US suspends trade benefits for Bangladesh over safety

Written by Reuters | Washington | Updated: Jun 29 2013, 11:27am hrs
US President Barack Obama cut off long-time US trade benefits for Bangladesh on Thursday in a mostly symbolic response to conditions in the country's garment industry that have cost more than 1,200 lives in the past year.

The US move does not directly affect Bangladesh's multi-billion-dollar clothing exports, since garments are not eligible for US duty cuts. But it could prompt the EU into similar action, which would have a bigger impact as Bangladesh's clothing and textiles exports to the EU are duty-free. I have determined that it is appropriate to suspend Bangladesh... because it is not taking steps to afford internationally recognised worker rights to workers in the country, Obama said in a statement.

The government in Bangladesh said it did not expect the move to have an immediate impact on business but feared it would hurt US investment in the country over time.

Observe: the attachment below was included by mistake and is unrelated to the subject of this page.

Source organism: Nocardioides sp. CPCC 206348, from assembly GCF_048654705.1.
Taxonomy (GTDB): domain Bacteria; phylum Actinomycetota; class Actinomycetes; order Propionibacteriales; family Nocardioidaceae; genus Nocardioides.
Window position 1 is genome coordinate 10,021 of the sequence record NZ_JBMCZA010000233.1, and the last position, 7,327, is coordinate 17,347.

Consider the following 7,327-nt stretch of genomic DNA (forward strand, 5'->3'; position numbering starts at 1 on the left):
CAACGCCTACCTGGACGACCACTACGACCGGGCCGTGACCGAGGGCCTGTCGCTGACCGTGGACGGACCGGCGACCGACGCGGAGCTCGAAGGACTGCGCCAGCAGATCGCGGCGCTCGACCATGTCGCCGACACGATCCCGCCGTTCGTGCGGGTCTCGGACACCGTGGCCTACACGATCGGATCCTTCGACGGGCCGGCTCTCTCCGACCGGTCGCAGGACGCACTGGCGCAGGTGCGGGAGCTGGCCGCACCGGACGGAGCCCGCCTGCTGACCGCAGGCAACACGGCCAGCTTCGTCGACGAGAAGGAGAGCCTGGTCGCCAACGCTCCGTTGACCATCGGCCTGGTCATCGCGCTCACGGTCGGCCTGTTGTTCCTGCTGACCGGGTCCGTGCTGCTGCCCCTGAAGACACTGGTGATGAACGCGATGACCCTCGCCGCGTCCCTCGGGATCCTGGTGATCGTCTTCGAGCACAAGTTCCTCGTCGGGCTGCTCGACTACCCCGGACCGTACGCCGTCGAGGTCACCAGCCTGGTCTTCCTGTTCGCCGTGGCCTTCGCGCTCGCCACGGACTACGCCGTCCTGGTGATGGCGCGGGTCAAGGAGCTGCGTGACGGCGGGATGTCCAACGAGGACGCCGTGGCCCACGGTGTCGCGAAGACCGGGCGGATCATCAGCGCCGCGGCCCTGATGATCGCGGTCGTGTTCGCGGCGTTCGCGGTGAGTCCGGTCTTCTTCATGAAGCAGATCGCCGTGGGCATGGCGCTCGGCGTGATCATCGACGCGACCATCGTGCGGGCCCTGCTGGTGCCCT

We are desperately trying to upgrade the situation of our garment factories and we expect assistance, not punitive action, said HT Imam, government adviser to PM Sheikh Hasina.

The factories came under scrutiny after the collapse of the Rana Plaza garment factory building in April that killed 1,132 people and the Tazreen factory fire in November that killed 112.

This was not a decision taken lightly, US trade representative Michael Froman told reporters. Our goal, of course, is not only to see Bangladesh restore its eligibility for (the trade) benefits, but to see Bangladeshi workers in safe, appropriate work situations.

Richard Trumka, president of the AFL-CIO labour federation, said the decision sent an important message to countries that receive duty-free access to the US market under the Generalized System of Preferences programme. Countries that tolerate dangerous and even deadly working conditions and deny basic workers' rights, especially the right to freedom of association, will risk losing preferential access to the US market, Trumka said.